Thursday, June 7, 2012



Felicia Day shared this Geek & Sundry post today about their upcoming Father's Day plans. The first line is "Do you have special memories of playing board games with your dad?" That got the wheels spinning.

When I was a kid my parents loved to play Backgammon. They taught me how to play at an early age, and my dad gave me extra coaching lessons on how to win... against my mom.

Mom always liked to play brown, so step one to beating her was to pick the brown playing pieces before she could. Once she got the hang of playing white, switching back and forth between brown and white would really mess with her game.

Step two was to switch the direction in which you were playing each game. When you play Backgammon one player is moving to the left while the other is moving to the right. By switching the direction in which the board is set up, mom could be distracted enough to throw off her game.

The third step, which I suppose I learned from both of my parents, was to block off as many spaces as possible with pairs so that she couldn't get those last two pieces out of my side of the board.

The fourth and final step which was the hardest for me to learn: bumping may be fun, but do it wisely or you'll end up getting bumped in revenge.  If you've got any open pieces, protect them! There's nothing worse than a revenge bump! 

The Backgammon board I made for mom.
We played many other board games when I was a kid.  Sorry! was big in our house, up until we lost half of the pieces and were forced to start playing red/yellow versus blue/green.  My friend Dan introduced me to Pente when I was 12 or 13 and I was hooked.  Mom saw us playing one day and we taught her how to play - big mistake!  Now she's obsessed with the game!  She liked the game so much that I made her a Backgammon board with a Pente/Checkers/Chess board on the reverse side.

The Pente/Chess/Checker board side.
Despite my aforementioned experiences playing The Game of Life at school, we never had that game, so I didn't play it until grade twelve. We also didn't have Clue, Candyland or Mousetrap, all of which my friend Jill luckily had at her house.  I can remember spending several hours on many a rainy day playing Mousetrap and other board games at her place.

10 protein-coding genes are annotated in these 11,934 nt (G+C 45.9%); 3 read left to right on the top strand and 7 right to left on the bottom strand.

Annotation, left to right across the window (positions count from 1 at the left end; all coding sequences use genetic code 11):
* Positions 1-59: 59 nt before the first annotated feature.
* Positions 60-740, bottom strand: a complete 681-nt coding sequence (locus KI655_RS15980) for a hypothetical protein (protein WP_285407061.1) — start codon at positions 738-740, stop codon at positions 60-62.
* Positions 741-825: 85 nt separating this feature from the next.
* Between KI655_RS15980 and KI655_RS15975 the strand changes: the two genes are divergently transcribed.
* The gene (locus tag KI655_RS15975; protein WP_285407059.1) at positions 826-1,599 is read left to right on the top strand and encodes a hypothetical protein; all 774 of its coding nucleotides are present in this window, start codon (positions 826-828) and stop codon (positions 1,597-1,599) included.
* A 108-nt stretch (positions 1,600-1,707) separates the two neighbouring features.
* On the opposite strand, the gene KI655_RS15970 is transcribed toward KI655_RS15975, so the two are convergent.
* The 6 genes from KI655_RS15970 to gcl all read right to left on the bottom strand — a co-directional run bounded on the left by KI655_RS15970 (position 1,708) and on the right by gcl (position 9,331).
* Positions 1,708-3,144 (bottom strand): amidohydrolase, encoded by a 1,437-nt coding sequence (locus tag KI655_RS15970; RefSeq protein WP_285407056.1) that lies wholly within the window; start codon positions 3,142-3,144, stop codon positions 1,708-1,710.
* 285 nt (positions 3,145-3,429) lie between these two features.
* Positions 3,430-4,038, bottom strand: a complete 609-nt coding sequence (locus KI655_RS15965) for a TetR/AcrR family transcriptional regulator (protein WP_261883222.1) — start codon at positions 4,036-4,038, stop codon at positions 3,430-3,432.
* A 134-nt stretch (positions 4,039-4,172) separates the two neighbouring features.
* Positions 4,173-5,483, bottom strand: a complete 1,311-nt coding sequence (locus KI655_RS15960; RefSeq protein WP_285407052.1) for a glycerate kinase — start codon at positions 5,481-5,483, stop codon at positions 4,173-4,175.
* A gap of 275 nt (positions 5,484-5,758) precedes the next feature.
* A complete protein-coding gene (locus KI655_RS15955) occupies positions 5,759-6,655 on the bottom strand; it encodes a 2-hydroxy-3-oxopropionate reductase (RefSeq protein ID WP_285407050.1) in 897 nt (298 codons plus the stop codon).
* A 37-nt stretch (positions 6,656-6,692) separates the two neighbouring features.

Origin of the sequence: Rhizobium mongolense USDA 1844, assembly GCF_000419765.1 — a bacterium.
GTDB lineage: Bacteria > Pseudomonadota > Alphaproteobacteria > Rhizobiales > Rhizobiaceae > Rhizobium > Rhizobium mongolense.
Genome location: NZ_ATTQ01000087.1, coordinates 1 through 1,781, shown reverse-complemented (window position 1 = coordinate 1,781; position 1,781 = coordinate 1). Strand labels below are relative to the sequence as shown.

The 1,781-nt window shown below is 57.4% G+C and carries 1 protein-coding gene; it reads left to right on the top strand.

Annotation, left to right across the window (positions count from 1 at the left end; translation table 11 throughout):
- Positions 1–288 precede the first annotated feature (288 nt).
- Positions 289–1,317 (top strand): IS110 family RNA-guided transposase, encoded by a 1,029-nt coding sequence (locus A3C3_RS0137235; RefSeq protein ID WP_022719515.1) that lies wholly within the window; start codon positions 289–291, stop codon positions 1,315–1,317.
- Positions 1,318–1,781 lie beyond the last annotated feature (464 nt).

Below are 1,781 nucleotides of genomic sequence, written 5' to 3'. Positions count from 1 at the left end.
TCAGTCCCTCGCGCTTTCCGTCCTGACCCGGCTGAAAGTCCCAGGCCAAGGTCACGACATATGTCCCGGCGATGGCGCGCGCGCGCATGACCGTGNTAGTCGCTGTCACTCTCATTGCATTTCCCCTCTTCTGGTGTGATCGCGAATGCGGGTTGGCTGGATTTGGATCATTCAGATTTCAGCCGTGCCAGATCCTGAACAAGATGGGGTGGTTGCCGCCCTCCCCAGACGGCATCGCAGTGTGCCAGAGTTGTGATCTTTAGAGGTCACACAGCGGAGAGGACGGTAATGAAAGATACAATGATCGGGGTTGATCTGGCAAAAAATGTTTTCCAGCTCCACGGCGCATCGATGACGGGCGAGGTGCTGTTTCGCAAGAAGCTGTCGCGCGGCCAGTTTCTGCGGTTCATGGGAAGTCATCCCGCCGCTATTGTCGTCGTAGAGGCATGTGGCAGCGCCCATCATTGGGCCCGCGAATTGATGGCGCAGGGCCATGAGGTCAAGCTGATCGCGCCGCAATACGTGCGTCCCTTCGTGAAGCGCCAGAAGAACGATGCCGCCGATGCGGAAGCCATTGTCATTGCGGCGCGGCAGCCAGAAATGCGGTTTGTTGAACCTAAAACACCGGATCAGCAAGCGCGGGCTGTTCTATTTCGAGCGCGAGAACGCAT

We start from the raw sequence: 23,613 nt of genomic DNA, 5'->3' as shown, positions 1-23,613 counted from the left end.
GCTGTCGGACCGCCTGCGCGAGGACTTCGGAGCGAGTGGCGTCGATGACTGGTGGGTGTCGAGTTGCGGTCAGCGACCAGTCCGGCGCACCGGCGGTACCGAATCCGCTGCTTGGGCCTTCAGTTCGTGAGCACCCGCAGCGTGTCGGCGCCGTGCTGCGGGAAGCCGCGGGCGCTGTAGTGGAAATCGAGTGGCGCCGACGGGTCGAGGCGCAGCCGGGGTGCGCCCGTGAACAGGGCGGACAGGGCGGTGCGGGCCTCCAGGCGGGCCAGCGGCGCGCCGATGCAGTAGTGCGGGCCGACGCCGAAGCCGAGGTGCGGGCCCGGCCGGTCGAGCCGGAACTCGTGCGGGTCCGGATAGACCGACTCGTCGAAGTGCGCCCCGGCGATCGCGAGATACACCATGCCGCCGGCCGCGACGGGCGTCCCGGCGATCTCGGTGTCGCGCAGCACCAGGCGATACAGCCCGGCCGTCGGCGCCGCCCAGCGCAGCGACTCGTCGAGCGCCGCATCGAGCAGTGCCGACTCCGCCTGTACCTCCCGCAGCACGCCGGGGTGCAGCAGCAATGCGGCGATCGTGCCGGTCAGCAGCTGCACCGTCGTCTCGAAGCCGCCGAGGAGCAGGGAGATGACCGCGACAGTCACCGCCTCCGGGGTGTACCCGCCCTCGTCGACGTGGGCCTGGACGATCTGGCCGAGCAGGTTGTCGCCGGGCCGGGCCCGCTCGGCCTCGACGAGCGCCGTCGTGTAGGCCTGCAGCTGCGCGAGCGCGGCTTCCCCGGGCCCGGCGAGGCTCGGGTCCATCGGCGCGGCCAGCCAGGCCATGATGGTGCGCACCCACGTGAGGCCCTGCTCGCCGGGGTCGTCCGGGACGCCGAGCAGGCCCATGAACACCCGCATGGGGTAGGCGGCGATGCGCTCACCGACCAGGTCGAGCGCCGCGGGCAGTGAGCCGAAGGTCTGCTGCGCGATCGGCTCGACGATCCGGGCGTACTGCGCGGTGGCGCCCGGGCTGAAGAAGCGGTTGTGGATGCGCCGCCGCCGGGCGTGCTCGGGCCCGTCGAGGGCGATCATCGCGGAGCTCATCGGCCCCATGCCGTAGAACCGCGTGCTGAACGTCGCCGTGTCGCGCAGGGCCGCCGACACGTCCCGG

When we were 14, Chrystal and I shocked our older cousins during a heated Trivial Pursuit game at a family reunion by knowing the proper order for Tequila shots: Lick, Drink, Suck!  The secret?  We'd been playing Trivial Pursuit quite a bit that summer and had gotten that card a week or two before.  I got Monopoly for Christmas one year and only managed to convince my parents to play it once - throughout the entire game they acted like playing it was some rare form of torture never to be repeated again.

Despite the numerous board games kept in our deacons bench, we always came back to Backgammon.  It was not uncommon for either of my parents to ask out of the blue if I'd like to try to beat them in a game.  If both of my parents were home, the winner would take on the next player until the ultimate champion was crowned.  Quite often the words "I'm bored" would result in the question: "do you want to play a game of backgammon?"  Then again, they could just as easily result in: "well, if you're bored, I can give you a list of chores that need to be done!" 

Even now, if I'm playing a game of Backgammon against my mom, I always remember my dad's "tips" and put them to good use trying to throw her off of her game.  I have to admit, they've worked quite well over the years, though she is getting used to playing the white pieces, so I've had to switch-up which colour I choose each time we play in order to still throw her off.

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